Yes this was an aberration in the typical behavior. I really like your question. How would a dolphin react to its nearest living land relative, the cow? Really, I know you suspect that it would be different, but I wonder if anyone knows.
 
  • #7


Originally posted by eNtRopY
Yeah well honestly, how many of us here can say we would not bite Robin Williams if we saw him swimming in the water?

eNtRopY

um...er...eh...why would that be? Are you getting a little light in your loafers...or would this be a vicious attack?
 
  • #8
Originally posted by Chemicalsuperfreak
Humans aren't on the menu.

Agree. They don't recognize us as their regular food source. This goes for sharks too. Many shark "attacks" are simply curiosity nibbles (which cause havoc with our thin skin).

However, note that we're closer to the food menu for orcas than dolphins (since orcas eat larger pray like seals). You'll notice at SeaWorld/etc. that the trainers wear red wetsuits...this is an extra visual cue for the whales that the trainers are not seals to be eaten(as compared to the standard black wetsuit which may cause confusion).
 
  • #9
Marine mammals have acute sonar sensing abilities.
They may sense that we(humans) are able to think about our surroundings rather than responding automatically like other mammals.
This could interest them on an intellectual level as they do to us.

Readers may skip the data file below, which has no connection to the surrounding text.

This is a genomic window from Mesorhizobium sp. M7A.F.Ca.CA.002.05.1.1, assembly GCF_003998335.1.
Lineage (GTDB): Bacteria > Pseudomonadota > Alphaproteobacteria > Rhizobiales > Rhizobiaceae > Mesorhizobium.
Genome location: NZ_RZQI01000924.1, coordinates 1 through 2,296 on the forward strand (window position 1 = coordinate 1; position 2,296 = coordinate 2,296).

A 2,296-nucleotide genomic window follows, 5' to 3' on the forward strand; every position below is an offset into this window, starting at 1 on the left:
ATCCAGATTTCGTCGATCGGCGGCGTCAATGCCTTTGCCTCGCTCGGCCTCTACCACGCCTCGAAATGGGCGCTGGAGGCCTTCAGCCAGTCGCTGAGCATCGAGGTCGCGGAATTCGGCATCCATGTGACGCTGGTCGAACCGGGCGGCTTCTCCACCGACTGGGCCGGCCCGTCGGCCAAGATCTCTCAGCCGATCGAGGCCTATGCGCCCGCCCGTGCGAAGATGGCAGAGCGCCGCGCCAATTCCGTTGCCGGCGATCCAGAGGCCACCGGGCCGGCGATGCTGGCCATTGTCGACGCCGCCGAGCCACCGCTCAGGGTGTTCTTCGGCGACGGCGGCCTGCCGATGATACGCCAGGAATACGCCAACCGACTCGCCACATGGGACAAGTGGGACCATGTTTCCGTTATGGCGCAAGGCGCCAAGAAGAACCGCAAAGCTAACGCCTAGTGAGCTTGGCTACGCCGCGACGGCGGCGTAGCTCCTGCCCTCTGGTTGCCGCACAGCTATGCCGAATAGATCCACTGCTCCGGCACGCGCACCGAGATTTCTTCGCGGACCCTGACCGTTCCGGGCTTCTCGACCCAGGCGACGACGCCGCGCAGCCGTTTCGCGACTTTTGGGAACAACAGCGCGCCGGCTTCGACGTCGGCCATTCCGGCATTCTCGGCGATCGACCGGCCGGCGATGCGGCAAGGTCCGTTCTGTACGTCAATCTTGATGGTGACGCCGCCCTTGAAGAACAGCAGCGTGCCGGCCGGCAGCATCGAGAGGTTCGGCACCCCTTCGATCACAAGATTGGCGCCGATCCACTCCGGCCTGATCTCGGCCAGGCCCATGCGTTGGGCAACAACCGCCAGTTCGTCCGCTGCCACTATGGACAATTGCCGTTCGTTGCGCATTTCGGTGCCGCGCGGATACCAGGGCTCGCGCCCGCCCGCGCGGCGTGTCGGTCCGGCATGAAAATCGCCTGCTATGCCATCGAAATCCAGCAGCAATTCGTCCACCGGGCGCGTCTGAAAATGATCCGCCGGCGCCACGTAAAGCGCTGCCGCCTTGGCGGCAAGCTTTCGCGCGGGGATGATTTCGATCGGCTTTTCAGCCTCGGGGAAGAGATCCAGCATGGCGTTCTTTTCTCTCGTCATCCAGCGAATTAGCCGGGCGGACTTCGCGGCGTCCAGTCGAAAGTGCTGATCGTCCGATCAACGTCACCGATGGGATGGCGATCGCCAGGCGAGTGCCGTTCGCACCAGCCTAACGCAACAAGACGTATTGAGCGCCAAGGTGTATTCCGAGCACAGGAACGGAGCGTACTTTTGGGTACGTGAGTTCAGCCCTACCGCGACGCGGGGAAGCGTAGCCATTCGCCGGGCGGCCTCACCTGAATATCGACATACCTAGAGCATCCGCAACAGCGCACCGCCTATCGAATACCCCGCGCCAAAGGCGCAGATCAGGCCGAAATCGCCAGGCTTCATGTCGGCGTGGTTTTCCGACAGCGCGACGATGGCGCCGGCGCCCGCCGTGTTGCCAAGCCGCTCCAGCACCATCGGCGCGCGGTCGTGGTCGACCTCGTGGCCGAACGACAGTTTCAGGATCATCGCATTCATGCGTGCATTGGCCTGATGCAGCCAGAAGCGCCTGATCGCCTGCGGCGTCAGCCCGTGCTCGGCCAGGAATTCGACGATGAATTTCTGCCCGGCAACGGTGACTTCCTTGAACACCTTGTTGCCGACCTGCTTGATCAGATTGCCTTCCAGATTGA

Sam
 

1. Why are killer whales not aggressive to humans?

Despite their name, killer whales, also known as orcas, are actually not aggressive towards humans. This is because humans are not their natural prey and they do not view us as a threat. Additionally, killer whales are highly intelligent and social animals, and do not have a history of attacking humans in the wild.

2. Are there any instances of killer whales being aggressive to humans?

While there have been a few documented cases of killer whales exhibiting aggressive behavior towards humans, these instances are extremely rare and often occur in captivity. In the wild, there is no evidence to suggest that killer whales have ever intentionally harmed a human.

3. Do killer whales have the capability to harm humans?

Yes, killer whales are powerful predators and have the physical capability to harm humans. However, their lack of aggression towards humans indicates that they do not see us as a food source or a threat.

4. How do killer whales interact with humans in captivity?

In captivity, killer whales may display more aggressive behaviors due to stress and confinement. However, this is not indicative of their behavior in the wild. It is important for facilities to provide appropriate living conditions for these animals to prevent any aggressive behaviors.

5. Are there any precautions humans should take when encountering killer whales in the wild?

While killer whales are not typically aggressive towards humans, it is still important to exercise caution when encountering them in the wild. Keeping a safe distance and not feeding or interacting with them is recommended. It is also important to respect their natural habitat and behavior to avoid any potential conflicts.